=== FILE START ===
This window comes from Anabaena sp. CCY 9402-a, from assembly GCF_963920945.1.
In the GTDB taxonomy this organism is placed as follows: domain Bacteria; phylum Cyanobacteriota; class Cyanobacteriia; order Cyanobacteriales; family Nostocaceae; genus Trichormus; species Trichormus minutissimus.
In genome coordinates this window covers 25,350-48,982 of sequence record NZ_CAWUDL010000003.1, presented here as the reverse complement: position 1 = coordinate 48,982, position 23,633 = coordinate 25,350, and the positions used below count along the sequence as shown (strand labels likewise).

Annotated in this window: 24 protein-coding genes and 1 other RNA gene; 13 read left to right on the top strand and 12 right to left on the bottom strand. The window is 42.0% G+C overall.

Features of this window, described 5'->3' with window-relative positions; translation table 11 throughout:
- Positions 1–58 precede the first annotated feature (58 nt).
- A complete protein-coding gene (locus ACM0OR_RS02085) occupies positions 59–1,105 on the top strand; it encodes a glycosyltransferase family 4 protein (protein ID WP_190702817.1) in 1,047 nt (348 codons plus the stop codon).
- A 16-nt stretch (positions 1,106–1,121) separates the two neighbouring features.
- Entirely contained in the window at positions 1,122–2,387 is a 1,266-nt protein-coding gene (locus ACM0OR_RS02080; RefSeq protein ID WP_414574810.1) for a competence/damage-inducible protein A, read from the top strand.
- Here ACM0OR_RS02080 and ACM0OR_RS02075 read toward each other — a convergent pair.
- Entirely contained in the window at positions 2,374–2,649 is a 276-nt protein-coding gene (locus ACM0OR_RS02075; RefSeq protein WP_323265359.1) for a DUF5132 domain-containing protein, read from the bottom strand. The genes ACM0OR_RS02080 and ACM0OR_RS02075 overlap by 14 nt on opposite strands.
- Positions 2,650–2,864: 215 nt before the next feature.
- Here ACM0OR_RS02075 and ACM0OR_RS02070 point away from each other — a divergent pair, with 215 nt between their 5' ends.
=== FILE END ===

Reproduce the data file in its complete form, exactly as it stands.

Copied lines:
This window comes from Anabaena sp. CCY 9402-a, from assembly GCF_963920945.1.
In the GTDB taxonomy this organism is placed as follows: domain Bacteria; phylum Cyanobacteriota; class Cyanobacteriia; order Cyanobacteriales; family Nostocaceae; genus Trichormus; species Trichormus minutissimus.
In genome coordinates this window covers 25,350-48,982 of sequence record NZ_CAWUDL010000003.1, presented here as the reverse complement: position 1 = coordinate 48,982, position 23,633 = coordinate 25,350, and the positions used below count along the sequence as shown (strand labels likewise).

Annotated in this window: 24 protein-coding genes and 1 other RNA gene; 13 read left to right on the top strand and 12 right to left on the bottom strand. The window is 42.0% G+C overall.

Features of this window, described 5'->3' with window-relative positions; translation table 11 throughout:
- Positions 1–58 precede the first annotated feature (58 nt).
- A complete protein-coding gene (locus ACM0OR_RS02085) occupies positions 59–1,105 on the top strand; it encodes a glycosyltransferase family 4 protein (protein ID WP_190702817.1) in 1,047 nt (348 codons plus the stop codon).
- A 16-nt stretch (positions 1,106–1,121) separates the two neighbouring features.
- Entirely contained in the window at positions 1,122–2,387 is a 1,266-nt protein-coding gene (locus ACM0OR_RS02080; RefSeq protein ID WP_414574810.1) for a competence/damage-inducible protein A, read from the top strand.
- Here ACM0OR_RS02080 and ACM0OR_RS02075 read toward each other — a convergent pair.
- Entirely contained in the window at positions 2,374–2,649 is a 276-nt protein-coding gene (locus ACM0OR_RS02075; RefSeq protein WP_323265359.1) for a DUF5132 domain-containing protein, read from the bottom strand. The genes ACM0OR_RS02080 and ACM0OR_RS02075 overlap by 14 nt on opposite strands.
- Positions 2,650–2,864: 215 nt before the next feature.
- Here ACM0OR_RS02075 and ACM0OR_RS02070 point away from each other — a divergent pair, with 215 nt between their 5' ends.